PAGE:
Fostering Positive Readers

The most critical element to ensuring competent and critical readers is to foster enthusiasm and a love of reading. At Ipswich Grammar, a number of motivational devices are utilised, both intrinsic (internal) and extrinsic (external rewards), which encourage the boys to maintain their regular reading practices. Similarly, it is critical that boys have a healthy attitude to reading modelled to them, even better if it is from a male role model, thus dispelling the old vestige that reading is for girls only.We look to recognise reading (attitudes, progress and excellence) in as many forums as possible to demonstrate its importance alongside other things often valued highly by boys such as sport.

Secondly, once boys love reading and read regularly, it is necessary to ensure that reading is not just treated as interpreting the characters and letters on the page. The process of word and sentence recognition amounts to nothing without understanding and comprehension. Therefore, it is important to discuss elements of texts which are read.

•Interpret the pictures, the covers.

•"What did the author want us to think of by saying that?”

•“Is that what the illustrator really meant?”

•Investigate the main idea.

•"Are there any messages in the story?"

•"Why did the character act like that?"

•"Does this remind you of anything from your life?”

The above examples work on three different levels of complexity (three-level guide). The first level is literal in which the boys can find the information stated almost word for word in the text.

The second level requires the boys to think hard and relate their own thoughts to the text, inferring the answer as a collaboration of information from the text and their own. This is inferential questioning. The final level of questioning requires the boys to apply their own knowledge almost entirely to the problem presented (applied questioning). Often we can neglect inferential questioning in favour of the easier literal type, reducing the amount of interpretation and critical analysis of the text.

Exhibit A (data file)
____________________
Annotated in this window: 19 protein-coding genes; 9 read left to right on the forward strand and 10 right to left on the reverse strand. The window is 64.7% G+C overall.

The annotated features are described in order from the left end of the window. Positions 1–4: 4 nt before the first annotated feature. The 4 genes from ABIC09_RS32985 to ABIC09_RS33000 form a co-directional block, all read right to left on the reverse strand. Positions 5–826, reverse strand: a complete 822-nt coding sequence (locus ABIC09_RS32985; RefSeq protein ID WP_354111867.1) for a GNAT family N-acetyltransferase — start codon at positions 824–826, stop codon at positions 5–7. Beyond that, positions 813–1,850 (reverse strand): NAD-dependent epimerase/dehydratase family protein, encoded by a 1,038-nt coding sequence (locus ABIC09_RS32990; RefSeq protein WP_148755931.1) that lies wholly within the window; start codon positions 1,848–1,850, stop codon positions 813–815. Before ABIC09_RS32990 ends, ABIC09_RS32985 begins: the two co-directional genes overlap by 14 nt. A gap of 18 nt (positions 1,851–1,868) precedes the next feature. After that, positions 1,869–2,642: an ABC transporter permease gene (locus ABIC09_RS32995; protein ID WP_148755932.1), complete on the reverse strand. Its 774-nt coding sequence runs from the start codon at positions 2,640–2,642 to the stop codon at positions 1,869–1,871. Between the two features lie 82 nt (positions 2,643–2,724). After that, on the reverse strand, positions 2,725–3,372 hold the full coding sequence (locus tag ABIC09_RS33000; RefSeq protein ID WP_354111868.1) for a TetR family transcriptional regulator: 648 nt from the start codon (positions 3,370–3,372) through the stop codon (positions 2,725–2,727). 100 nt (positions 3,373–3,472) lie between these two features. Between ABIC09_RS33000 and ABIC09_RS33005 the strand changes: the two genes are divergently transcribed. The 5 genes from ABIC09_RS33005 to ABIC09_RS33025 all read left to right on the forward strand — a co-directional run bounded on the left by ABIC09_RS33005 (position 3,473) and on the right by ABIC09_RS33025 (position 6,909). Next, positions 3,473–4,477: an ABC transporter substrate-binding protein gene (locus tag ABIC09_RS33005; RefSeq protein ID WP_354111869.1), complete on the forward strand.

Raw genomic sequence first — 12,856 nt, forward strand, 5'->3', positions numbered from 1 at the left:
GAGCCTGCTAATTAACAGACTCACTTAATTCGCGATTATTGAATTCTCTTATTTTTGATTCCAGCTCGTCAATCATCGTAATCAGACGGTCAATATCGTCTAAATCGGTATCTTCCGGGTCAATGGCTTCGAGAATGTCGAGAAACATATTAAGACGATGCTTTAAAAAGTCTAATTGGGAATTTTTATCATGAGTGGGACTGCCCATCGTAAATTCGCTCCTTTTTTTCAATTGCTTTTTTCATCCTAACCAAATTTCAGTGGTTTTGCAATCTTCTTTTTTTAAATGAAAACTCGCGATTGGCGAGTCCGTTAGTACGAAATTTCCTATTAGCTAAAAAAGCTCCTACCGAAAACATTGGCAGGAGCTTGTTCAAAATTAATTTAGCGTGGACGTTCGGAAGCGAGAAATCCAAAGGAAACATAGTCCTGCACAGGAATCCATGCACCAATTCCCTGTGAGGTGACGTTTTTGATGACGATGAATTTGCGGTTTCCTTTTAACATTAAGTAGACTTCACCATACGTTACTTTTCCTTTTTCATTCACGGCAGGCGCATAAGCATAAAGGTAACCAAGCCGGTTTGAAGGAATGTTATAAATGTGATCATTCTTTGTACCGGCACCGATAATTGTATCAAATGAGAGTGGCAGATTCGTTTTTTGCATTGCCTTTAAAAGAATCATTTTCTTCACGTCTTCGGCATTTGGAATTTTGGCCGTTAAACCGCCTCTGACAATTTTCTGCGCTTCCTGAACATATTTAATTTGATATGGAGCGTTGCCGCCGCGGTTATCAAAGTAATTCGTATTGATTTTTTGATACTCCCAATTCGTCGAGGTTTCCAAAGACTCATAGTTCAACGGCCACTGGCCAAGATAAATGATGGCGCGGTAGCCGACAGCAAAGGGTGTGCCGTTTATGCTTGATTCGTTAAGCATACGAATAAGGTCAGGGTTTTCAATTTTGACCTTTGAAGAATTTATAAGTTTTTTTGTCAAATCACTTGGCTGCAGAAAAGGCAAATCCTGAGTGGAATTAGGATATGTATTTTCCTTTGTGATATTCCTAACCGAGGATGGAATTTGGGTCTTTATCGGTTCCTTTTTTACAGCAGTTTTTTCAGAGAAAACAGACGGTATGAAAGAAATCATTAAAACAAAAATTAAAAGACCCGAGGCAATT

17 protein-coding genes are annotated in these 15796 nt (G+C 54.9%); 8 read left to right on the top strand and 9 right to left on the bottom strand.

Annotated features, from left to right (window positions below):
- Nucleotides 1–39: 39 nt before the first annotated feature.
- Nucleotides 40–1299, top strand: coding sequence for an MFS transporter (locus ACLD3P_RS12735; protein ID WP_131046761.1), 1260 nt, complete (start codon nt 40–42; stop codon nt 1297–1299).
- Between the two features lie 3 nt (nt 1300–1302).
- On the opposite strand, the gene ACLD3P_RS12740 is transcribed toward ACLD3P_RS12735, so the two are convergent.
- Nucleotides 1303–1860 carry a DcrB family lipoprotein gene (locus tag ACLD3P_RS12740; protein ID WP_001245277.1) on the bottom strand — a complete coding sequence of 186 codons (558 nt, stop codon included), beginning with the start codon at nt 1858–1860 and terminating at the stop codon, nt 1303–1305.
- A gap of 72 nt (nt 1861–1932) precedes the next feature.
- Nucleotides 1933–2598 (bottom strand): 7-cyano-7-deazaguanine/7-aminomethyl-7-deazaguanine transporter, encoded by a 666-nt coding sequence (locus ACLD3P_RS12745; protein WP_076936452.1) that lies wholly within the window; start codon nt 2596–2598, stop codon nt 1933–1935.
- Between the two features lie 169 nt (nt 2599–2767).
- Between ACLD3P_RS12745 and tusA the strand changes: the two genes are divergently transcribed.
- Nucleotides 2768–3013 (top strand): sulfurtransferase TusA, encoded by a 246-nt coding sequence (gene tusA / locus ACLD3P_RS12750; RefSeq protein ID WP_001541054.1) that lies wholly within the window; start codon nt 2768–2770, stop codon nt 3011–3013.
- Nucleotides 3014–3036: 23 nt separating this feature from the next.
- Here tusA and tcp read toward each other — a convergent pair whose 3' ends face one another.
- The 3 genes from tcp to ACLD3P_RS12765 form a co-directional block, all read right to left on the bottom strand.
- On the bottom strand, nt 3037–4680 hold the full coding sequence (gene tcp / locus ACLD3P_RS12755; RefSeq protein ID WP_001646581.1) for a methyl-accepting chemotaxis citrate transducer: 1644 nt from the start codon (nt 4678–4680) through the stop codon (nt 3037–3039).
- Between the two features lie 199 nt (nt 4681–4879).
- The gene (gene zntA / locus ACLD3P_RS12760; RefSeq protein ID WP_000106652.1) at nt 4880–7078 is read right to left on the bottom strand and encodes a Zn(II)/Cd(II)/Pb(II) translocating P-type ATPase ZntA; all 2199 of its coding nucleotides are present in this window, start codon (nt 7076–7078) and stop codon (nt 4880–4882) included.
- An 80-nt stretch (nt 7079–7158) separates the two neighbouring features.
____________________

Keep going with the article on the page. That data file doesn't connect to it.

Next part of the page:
Thirdly, success is most important. It is possible that, as parents in our desire for the best for our children, we can push our children too far too quickly without celebrating the little successes on the journey. If these successes go unrecognised, children are denied the opportunity to experience a sense of accomplishment and achievement; they may not understand how well they are learning and the progress that they are making, often glossing over an attainment as we focus further forward on the next small step. When we inadvertently do this, we can demoralise children who have worked incredibly hard… and so the cycle needs to continue to revolve:

Motivation leads to opportunities to develop comprehension which leads to achievements which, in turn, continues to motivate the child.

While there are many other skills inherent in reading, particularly the deconstruction of text into specific sentences, words and phonemes through which the skills of word recognition and sounding out can assist in the parroting of text, using these semantic or “meaning” clues best assists comprehension and meaning, and therefore enjoyment. These are the most critical skills which can be recommended initially, particularly for reticent readers.
Other ways to assist with word recognition involve making short games of determining and recognising words.

• Allow children to sound out word, determine what they think they are and then relate to picture cues;
• Place words on objects around the house, encouraging the boys to see the shape of the words every time they use or are in the proximity of the object.
• Place words on cards around the house indiscriminately and have the children search for them and collect as many as they recognise. Keep a tally of their best number recognised and challenge them to beat it tomorrow. (Don’t forget to relocate the cards first.)
• While washing up or driving in the car, ask the boys to look around for words which they recognise and keep a points chart. (Boys are incredibly competitive.)
• While doing these simple tasks such as driving to the shops or having a bath, ask the boys for another word similar to another (eg another word for “exhausted”). Other variations which help to increase vocabulary and an understanding of language include opposites and rhyming words.

Games are very popular and do not provide children with the feeling that work is being pushed onto them.

Ultimately, at Ipswich Grammar School, we look to work in partnership with parents and families to create an atmosphere which reading is valued and is a positive experience for all thus developing excellent habits and practices which will continue for years to come.

David Macknish
Head of Junior School